13a2eba4 66cfc83b System.Web.UI.Page.ProcessRequest(System.Web.HttpContext)
13a2ebb8 01f29335 ASP.JethroGibbs_aspx.ProcessRequest(System.Web.HttpContext)
13a2ebbc 66cff96d System.Web.HttpApplication+CallHandlerExecutionStep.System.Web.HttpApplication.IExecutionStep.Execute()
13a2ec00 66cb9ec6 System.Web.HttpApplication.ExecuteStep(IExecutionStep, Boolean ByRef)
13a2ec40 66cc813d System.Web.HttpApplication+PipelineStepManager.ResumeSteps(System.Exception)
13a2ed20 66cba850 System.Web.HttpApplication.BeginProcessRequestNotification(System.Web.HttpContext, System.AsyncCallback)
13a2ed38 66cc6ccb System.Web.HttpRuntime.ProcessRequestNotificationPrivate(System.Web.Hosting.IIS7WorkerRequest, System.Web.HttpContext)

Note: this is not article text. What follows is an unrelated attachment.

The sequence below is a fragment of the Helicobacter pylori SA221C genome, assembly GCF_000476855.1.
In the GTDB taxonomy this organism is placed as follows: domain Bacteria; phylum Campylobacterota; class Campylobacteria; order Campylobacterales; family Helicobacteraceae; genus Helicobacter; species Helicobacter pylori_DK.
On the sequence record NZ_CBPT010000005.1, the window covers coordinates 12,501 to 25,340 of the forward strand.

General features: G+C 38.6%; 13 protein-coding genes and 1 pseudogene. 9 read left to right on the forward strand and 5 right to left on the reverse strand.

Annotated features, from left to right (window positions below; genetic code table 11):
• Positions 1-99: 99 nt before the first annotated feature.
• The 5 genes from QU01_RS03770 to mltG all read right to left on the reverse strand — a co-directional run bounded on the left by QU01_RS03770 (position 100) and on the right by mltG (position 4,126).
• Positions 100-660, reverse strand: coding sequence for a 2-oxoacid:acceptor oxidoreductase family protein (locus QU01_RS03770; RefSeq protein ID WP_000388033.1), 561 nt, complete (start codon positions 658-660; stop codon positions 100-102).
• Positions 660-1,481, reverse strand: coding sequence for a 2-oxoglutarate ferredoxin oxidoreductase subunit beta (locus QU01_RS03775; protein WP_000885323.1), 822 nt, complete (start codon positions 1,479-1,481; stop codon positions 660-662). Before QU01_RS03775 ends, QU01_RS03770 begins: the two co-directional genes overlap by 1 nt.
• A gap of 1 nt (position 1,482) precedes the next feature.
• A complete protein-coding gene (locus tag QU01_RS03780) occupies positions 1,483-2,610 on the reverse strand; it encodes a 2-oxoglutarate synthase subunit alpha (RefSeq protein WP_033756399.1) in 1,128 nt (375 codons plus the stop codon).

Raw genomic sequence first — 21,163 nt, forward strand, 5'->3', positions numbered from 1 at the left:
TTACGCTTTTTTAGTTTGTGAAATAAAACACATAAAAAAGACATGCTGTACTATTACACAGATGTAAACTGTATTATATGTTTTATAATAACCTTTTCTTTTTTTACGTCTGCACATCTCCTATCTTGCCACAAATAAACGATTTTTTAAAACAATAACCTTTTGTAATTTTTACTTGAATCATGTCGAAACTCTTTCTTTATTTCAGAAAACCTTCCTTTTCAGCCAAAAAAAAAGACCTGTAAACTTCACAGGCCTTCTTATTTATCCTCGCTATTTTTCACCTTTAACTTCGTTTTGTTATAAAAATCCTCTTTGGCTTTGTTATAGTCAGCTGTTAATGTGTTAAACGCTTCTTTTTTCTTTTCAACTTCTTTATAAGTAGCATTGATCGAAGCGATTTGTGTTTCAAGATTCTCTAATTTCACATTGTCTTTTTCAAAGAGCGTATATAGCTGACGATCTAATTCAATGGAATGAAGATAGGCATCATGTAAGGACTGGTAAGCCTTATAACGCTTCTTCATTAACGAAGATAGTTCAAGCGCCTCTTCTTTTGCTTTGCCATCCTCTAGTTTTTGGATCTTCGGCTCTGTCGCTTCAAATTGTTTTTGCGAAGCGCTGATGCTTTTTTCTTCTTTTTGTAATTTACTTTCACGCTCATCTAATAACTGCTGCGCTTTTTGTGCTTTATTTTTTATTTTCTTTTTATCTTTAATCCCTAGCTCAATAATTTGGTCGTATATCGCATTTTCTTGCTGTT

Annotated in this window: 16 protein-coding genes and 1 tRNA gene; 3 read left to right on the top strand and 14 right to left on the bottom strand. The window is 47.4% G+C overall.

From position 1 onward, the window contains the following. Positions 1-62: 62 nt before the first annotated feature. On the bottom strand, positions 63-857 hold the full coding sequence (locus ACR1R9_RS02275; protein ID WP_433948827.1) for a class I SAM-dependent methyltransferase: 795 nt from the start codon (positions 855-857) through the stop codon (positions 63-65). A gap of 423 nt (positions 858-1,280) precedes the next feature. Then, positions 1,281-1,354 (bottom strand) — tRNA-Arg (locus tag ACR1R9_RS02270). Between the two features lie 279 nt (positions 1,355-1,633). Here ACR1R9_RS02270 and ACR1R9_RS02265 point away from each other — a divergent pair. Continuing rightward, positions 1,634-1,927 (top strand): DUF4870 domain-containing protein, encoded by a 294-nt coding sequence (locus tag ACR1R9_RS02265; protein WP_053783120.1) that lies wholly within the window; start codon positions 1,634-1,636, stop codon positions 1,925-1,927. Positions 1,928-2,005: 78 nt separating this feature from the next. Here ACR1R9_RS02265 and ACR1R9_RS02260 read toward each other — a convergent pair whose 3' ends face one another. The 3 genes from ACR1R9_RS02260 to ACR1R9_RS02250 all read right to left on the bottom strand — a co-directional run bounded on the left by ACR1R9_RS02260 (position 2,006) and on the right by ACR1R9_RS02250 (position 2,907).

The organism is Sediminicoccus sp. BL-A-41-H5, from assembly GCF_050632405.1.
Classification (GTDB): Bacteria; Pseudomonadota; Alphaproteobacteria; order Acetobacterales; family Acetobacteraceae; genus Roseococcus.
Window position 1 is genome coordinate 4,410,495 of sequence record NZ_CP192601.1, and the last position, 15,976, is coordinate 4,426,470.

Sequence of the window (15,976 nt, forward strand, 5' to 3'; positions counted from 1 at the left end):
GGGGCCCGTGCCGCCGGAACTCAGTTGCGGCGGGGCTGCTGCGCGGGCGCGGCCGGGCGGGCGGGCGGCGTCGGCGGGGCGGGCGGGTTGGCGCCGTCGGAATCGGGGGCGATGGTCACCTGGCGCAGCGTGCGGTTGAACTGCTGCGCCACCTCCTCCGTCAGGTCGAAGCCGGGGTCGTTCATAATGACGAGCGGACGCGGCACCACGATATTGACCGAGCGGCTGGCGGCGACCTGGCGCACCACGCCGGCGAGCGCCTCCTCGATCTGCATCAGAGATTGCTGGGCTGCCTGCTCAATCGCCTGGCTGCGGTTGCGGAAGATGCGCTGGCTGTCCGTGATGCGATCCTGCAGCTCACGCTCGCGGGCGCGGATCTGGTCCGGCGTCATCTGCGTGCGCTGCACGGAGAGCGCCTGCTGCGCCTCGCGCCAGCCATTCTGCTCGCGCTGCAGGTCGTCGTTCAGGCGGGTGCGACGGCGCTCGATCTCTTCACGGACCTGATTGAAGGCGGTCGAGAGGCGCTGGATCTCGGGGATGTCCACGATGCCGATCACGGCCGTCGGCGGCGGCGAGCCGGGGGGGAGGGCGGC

13a2ed88 66cbb6ef System.Web.Hosting.PipelineRuntime.ProcessRequestNotificationHelper(IntPtr, IntPtr, IntPtr, Int32)
13a2ed8c 66cbb39f [InlinedCallFrame: 13a2ed8c] 
13a2ee84 66cbb39f System.Web.Hosting.PipelineRuntime.ProcessRequestNotification(IntPtr, IntPtr, IntPtr, Int32)
13a2f360 0123de6a [InlinedCallFrame: 13a2f360] 
13a2f35c 66d0e181 DomainNeutralILStubClass.IL_STUB_PInvoke(IntPtr, System.Web.RequestNotificationStatus ByRef)
13a2f360 66cbb892 [InlinedCallFrame: 13a2f360] System.Web.Hosting.UnsafeIISMethods.MgdIndicateCompletion(IntPtr, System.Web.RequestNotificationStatus ByRef)
13a2f394 66cbb892 System.Web.Hosting.PipelineRuntime.ProcessRequestNotificationHelper(IntPtr, IntPtr, IntPtr, Int32)
13a2f398 66cbb39f [InlinedCallFrame: 13a2f398]